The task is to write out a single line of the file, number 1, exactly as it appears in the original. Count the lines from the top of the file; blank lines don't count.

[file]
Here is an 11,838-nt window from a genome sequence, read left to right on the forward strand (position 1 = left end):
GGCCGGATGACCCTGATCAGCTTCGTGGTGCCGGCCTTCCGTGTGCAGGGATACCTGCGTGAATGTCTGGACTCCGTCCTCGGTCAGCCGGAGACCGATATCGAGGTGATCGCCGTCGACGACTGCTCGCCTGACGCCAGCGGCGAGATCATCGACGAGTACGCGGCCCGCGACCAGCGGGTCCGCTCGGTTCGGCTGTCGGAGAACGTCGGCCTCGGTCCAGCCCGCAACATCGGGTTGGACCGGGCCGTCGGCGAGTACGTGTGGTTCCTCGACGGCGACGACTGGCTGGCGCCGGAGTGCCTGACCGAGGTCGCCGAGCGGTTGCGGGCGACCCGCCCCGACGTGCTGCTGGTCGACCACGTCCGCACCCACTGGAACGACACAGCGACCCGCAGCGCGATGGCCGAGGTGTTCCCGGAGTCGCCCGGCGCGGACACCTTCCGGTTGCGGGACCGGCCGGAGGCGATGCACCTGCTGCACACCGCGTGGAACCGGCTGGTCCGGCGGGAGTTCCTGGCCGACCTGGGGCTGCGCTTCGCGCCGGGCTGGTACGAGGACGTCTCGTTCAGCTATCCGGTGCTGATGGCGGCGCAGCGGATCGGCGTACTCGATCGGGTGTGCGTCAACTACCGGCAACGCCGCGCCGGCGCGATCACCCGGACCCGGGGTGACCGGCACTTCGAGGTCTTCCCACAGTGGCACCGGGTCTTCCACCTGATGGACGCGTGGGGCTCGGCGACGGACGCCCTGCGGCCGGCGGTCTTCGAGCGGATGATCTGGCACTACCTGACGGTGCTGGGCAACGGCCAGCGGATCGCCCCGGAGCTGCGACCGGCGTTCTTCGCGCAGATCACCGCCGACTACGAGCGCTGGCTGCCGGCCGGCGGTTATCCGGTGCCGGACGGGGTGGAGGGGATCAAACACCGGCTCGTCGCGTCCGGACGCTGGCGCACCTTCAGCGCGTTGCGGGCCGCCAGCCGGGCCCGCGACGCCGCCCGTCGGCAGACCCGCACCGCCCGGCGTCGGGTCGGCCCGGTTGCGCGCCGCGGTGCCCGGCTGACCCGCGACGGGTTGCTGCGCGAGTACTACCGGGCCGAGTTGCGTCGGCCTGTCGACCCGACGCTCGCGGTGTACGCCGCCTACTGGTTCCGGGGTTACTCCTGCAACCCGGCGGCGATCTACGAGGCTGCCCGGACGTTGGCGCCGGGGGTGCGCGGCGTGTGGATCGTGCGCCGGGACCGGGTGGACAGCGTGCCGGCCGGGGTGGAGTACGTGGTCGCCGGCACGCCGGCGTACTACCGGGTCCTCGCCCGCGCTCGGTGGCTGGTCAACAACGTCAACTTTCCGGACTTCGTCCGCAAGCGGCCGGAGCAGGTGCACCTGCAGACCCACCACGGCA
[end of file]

Here is an 11,838-nt window from a genome sequence, read left to right on the forward strand (position 1 = left end):